BioMed Central and BGI launch a new integrated database and journal, to meet the needs of a new generation of biological and biomedical research as it enters the era of "big-data."
GigaScience, an innovative new journal and integrated database to be launched by BioMed Central in November 2011, has released their first datasets to be given a Digital Object Identifier (DOI). This enables a long-needed way to properly recognize the data producers who have provided an untold number of essential resources to the entire research community. This not only promotes very rapid data release, but also provides easy access, reuse, tracking, and most importantly permanency for such datasets. The journal is being launched by a collaboration between BGI, the world's largest genomics institute, and open access publisher BioMed Central, a leader in scientific data sharing and open data.
The datasets, created by BGI and its collaborators in Germany and in the Genome10K project, include the sequence and assembly data from the recent deadly outbreak strain E. coli O104, and 7 large vertebrates, including the giant panda, which is in great danger of extinction; the chinese rhesus and crab-eating cynomolous macaques, which are commonly used biomedical animal models; the polar bear and the emperor and adelie penguins, which live in extremely hostile environments; and the domestic pigeon, which has unusually accurate navigation abilities. The datasets have been assigned Digital Object Identifiers (DOIs) to enable other scientists to cite the datasets, in the same manner as scientific papers.
GigaScience has been working with the DataCite organization and the British Library to enable datasets to be given DOIs. A primary goal for creating dataset DOIs is to promote extremely rapid data release and dissemination. And, in keeping with this, the majority of the above datasets are available prior to the publication of their associated scientific journal articles. Given that such publication is currently the only effective means for data producers to obtain credit for their work, this normally creates extensive delays in data availability due to the long writing, reviewing, and editing processes needed for article publication. This can seriously impede the speed at which scientific discoveries are made.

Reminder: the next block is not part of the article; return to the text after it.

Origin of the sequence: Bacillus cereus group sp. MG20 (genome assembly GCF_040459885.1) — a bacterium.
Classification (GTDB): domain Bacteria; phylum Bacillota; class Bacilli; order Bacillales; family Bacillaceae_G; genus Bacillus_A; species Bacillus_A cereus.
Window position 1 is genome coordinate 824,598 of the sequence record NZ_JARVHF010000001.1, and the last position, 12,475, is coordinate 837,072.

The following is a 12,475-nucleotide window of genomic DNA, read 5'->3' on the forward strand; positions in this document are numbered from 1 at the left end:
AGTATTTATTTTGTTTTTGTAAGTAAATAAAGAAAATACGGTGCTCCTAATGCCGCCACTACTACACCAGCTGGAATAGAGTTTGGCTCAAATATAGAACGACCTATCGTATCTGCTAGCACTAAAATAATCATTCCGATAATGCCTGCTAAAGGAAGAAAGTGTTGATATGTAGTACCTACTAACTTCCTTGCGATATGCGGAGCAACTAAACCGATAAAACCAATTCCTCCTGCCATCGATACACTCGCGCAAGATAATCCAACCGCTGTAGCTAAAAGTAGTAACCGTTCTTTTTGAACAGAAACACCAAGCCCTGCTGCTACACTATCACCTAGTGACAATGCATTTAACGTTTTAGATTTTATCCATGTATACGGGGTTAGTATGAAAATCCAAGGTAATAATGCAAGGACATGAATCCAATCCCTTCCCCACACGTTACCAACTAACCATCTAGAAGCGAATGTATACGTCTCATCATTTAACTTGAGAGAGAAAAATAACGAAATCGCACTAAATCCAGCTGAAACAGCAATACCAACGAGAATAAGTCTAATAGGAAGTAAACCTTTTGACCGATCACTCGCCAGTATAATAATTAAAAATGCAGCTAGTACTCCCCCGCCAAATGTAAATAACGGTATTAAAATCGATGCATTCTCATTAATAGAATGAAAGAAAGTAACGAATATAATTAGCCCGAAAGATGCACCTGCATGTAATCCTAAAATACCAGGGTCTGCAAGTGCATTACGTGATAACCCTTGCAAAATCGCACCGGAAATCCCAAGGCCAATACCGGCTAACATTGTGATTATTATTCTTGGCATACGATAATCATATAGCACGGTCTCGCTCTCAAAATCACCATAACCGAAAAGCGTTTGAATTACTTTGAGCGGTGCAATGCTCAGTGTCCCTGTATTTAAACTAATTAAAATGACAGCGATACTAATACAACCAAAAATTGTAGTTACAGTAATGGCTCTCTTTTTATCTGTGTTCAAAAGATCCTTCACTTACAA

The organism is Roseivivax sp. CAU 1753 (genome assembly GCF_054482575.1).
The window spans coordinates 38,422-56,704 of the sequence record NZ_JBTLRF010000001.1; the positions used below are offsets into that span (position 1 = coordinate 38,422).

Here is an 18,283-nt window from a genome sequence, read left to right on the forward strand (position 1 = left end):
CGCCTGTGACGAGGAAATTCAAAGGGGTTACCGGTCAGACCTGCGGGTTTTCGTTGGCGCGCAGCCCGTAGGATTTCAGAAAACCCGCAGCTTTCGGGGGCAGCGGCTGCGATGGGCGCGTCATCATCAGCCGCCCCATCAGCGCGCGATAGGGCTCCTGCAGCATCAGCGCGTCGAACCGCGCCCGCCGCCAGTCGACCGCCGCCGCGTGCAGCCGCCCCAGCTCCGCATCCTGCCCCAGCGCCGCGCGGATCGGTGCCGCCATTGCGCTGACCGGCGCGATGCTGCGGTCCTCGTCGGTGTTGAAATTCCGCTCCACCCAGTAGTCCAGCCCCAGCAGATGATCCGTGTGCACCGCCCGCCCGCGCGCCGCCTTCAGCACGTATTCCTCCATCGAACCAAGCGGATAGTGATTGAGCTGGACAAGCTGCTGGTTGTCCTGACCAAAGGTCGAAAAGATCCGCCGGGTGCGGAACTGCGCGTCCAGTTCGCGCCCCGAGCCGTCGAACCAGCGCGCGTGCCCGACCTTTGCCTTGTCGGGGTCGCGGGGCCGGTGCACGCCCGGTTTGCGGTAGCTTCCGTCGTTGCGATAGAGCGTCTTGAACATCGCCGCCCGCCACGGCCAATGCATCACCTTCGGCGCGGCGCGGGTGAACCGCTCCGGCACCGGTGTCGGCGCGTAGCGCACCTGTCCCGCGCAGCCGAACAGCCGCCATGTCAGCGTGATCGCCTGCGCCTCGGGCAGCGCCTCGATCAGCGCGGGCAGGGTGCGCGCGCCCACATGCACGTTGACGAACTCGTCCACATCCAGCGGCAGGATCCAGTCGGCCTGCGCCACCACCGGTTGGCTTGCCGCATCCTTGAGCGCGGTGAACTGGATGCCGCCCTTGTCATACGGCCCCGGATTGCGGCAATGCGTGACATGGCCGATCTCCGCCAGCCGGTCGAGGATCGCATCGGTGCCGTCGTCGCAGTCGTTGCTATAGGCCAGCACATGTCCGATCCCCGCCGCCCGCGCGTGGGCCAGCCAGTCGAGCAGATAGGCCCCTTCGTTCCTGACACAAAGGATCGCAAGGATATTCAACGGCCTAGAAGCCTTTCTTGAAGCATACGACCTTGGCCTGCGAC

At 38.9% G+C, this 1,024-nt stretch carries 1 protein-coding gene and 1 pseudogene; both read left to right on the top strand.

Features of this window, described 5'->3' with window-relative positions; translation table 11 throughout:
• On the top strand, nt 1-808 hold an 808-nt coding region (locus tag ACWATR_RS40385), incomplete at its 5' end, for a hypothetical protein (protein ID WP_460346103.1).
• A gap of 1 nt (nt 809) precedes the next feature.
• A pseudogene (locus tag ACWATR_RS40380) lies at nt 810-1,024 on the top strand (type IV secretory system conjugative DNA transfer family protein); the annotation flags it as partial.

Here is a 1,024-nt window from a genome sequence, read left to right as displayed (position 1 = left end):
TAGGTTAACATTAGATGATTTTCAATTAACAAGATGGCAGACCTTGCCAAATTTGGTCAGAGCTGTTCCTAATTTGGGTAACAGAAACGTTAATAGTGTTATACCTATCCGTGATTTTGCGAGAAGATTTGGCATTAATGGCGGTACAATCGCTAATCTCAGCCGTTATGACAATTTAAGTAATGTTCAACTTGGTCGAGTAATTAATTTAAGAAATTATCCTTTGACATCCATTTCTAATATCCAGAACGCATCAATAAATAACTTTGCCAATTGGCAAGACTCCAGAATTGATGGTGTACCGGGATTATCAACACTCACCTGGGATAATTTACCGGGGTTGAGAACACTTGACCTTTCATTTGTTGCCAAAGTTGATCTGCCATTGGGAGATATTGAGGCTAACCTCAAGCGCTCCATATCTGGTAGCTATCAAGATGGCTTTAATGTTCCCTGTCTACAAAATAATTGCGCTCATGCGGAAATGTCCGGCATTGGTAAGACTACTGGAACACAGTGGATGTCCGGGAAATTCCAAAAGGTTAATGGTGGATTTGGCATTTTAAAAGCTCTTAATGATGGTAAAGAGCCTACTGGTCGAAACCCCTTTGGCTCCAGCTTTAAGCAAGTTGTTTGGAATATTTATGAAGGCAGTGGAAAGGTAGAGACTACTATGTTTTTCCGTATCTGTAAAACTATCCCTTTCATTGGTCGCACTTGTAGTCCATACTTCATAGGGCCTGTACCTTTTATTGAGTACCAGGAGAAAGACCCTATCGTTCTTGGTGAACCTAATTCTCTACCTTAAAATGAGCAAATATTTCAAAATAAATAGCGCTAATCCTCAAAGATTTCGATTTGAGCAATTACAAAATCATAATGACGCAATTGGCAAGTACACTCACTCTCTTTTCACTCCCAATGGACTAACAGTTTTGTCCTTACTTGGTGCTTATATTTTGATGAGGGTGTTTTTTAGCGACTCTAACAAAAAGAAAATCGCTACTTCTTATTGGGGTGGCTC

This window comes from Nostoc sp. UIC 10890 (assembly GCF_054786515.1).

The importance of free and faster methods of data release was made particularly clear in the recent deadly E. coli outbreak in Europe. To aid the fight against the outbreak, BGI and their collaborators at the University Medical Centre Hamburg-Eppendorf rapidly sequenced the pathogen's genome and immediately released the data. In conjunction with publicizing the rapid release through Twitter, the entire scientific community began to "crowdsource" the data with little to no delay between data production and release. These data were also released without restrictions on its use, under a public domain license. This, in conjunction with having a DOI, marks the first time a genome has been released in this way. Additionally, the growing team of researchers utilizing and adding invaluable information to the pool of data have now confirmed they will also release their work in the same manner.
Speaking of the announcement, Iain Hrynaszkiewicz, Journal Publisher with BioMed Central said: "All the articles published by GigaScience will be freely available for readers and all the data open and reproducible for researchers. An online journal and integrated database enhances the functionality and reliability of the scientific literature and demonstrates real leadership in openness in science. BioMed Central believes open access should include, wherever possible, data as well as papers, and we're delighted to be working with BGI to make data a truly first-class citizen in publishing."
|Contact: Matt McKay|